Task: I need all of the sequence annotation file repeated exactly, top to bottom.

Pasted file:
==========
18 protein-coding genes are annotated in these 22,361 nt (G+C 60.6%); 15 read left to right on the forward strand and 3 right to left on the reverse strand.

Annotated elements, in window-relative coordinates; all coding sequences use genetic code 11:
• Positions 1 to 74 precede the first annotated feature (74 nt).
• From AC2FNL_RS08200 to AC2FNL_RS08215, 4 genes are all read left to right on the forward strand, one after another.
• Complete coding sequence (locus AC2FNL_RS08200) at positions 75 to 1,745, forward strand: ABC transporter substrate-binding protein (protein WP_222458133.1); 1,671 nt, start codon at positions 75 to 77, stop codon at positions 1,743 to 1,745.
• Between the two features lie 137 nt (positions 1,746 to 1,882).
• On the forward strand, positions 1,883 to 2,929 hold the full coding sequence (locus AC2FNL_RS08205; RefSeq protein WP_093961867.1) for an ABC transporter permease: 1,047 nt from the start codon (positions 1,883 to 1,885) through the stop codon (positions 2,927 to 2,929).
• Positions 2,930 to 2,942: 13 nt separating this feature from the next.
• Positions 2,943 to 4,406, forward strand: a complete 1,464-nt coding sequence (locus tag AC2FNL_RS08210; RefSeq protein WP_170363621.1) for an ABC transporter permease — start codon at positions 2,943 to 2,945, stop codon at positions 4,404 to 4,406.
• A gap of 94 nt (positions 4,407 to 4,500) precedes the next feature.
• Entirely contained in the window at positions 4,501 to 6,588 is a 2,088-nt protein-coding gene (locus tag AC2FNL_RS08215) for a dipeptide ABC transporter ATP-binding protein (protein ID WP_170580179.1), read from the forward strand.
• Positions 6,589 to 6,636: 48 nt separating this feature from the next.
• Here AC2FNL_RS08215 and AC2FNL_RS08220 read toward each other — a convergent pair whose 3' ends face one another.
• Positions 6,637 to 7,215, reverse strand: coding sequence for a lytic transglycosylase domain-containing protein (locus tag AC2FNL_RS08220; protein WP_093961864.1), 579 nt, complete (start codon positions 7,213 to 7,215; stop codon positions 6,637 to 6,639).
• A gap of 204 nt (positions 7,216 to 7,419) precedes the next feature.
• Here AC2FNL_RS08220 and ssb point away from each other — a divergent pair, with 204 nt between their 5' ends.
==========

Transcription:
18 protein-coding genes are annotated in these 22,361 nt (G+C 60.6%); 15 read left to right on the forward strand and 3 right to left on the reverse strand.

Annotated elements, in window-relative coordinates; all coding sequences use genetic code 11:
• Positions 1 to 74 precede the first annotated feature (74 nt).
• From AC2FNL_RS08200 to AC2FNL_RS08215, 4 genes are all read left to right on the forward strand, one after another.
• Complete coding sequence (locus AC2FNL_RS08200) at positions 75 to 1,745, forward strand: ABC transporter substrate-binding protein (protein WP_222458133.1); 1,671 nt, start codon at positions 75 to 77, stop codon at positions 1,743 to 1,745.
• Between the two features lie 137 nt (positions 1,746 to 1,882).
• On the forward strand, positions 1,883 to 2,929 hold the full coding sequence (locus AC2FNL_RS08205; RefSeq protein WP_093961867.1) for an ABC transporter permease: 1,047 nt from the start codon (positions 1,883 to 1,885) through the stop codon (positions 2,927 to 2,929).
• Positions 2,930 to 2,942: 13 nt separating this feature from the next.
• Positions 2,943 to 4,406, forward strand: a complete 1,464-nt coding sequence (locus tag AC2FNL_RS08210; RefSeq protein WP_170363621.1) for an ABC transporter permease — start codon at positions 2,943 to 2,945, stop codon at positions 4,404 to 4,406.
• A gap of 94 nt (positions 4,407 to 4,500) precedes the next feature.
• Entirely contained in the window at positions 4,501 to 6,588 is a 2,088-nt protein-coding gene (locus tag AC2FNL_RS08215) for a dipeptide ABC transporter ATP-binding protein (protein ID WP_170580179.1), read from the forward strand.
• Positions 6,589 to 6,636: 48 nt separating this feature from the next.
• Here AC2FNL_RS08215 and AC2FNL_RS08220 read toward each other — a convergent pair whose 3' ends face one another.
• Positions 6,637 to 7,215, reverse strand: coding sequence for a lytic transglycosylase domain-containing protein (locus tag AC2FNL_RS08220; protein WP_093961864.1), 579 nt, complete (start codon positions 7,213 to 7,215; stop codon positions 6,637 to 6,639).
• A gap of 204 nt (positions 7,216 to 7,419) precedes the next feature.
• Here AC2FNL_RS08220 and ssb point away from each other — a divergent pair, with 204 nt between their 5' ends.